In a favorable ruling for management, the Fifth Circuit affirmed the principle that an employer need not follow their employees’ understanding of their own workweek. Rather, the employer may define the workweek in a way that is most employer-friendly for determining overtime obligations.

In Johnson v. Heckmann Water Resources (CVR), Inc., the plaintiffs worked 7 consecutive 12 hour shifts in every two week pay period, which ran from Thursday – Wednesday. The plaintiffs filed a lawsuit alleging that their employer violated the overtime requirements of the Fair Labor Standards Act by not calculating overtime compensation using a Thursday – Wednesday workweek. Under the plaintiff’s preferred approach, they would be entitled to over 40 hours of overtime each pay period. However, the employer calculated overtime on a Monday – Sunday basis, resulting in less than 10 hours of overtime for the plaintiffs each pay period. 

The district court granted summary judgment for the employer, and the Fifth Circuit affirmed. In so holding, the court noted that regulations interpreting the FLSA only require that a “workweek” be “a fixed, regularly recurring period of 168 hours—seven consecutive 24-hour periods.” While the regulations require that the workweek remain fixed once established, they expressly state that the workweek “need not coincide with the calendar week but may begin on any date and at any hour of the day.” In rejecting the employees’ claims of overtime violations, the Fifth Circuit also relied upon a 2009 DOL Opinion Letter and a similar decision from the Eighth Circuit, both of which supported an employer’s right to choose a workweek under the FLSA.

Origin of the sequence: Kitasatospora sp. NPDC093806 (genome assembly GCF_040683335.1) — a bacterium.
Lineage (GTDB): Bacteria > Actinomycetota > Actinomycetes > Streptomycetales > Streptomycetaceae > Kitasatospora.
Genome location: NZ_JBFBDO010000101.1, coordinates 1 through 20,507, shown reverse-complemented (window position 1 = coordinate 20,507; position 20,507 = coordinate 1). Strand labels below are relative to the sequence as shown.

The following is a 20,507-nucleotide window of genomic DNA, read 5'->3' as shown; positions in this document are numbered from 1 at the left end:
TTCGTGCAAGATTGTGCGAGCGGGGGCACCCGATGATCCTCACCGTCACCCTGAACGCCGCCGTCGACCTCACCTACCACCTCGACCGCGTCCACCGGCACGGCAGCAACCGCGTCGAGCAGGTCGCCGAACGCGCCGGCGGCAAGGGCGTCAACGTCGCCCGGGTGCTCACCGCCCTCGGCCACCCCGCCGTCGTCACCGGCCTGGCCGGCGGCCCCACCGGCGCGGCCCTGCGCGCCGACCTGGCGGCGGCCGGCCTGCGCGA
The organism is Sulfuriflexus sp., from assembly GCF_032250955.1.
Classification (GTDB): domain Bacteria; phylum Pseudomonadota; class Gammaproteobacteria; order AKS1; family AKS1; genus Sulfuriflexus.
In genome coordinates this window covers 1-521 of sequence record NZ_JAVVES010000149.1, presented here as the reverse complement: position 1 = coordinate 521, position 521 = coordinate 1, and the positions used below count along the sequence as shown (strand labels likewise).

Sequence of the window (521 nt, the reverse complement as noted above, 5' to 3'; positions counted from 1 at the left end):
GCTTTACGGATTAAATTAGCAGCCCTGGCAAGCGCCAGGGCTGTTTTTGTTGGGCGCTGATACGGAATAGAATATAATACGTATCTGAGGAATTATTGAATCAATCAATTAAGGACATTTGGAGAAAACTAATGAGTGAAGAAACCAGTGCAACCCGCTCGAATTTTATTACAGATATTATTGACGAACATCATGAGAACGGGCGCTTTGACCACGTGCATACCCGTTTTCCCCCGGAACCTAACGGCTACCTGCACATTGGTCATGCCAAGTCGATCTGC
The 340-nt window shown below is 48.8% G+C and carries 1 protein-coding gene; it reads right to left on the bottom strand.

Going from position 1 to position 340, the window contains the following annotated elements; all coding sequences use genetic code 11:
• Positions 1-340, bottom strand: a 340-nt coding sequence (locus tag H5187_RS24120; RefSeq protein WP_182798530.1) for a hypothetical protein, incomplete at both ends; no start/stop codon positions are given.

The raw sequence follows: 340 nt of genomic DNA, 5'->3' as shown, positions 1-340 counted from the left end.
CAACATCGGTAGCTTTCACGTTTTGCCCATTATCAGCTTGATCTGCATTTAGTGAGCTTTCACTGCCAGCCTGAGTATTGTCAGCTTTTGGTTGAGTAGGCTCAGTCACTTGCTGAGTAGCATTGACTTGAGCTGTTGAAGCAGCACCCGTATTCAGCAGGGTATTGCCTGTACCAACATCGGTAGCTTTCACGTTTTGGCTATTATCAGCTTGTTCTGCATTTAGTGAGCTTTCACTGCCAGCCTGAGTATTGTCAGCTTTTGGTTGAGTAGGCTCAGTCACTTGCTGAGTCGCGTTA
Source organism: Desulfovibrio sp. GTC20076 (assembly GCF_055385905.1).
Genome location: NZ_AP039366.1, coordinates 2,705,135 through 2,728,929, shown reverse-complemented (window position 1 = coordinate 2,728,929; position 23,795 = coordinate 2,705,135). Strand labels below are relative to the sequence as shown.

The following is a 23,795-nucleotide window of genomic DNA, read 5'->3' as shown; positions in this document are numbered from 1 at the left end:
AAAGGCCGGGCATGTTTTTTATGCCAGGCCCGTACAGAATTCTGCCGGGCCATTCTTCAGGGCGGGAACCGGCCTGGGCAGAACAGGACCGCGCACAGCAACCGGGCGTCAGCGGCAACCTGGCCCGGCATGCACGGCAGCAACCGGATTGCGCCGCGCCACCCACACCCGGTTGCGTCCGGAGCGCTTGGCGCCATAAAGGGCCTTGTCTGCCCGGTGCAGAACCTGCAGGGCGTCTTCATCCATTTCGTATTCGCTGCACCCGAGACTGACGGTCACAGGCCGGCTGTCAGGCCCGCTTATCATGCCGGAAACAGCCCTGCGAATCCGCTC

This decision should serve as a reminder to employers to review their workweek policies to ensure that the workweek is not only clearly defined, but also defined in a way that is most economical to the company. Kelley Drye’s Labor and Employment Group can help you determine whether your pay policies comply with applicable wage and hour law and assist with proper documentation in the event that your practices are challenged.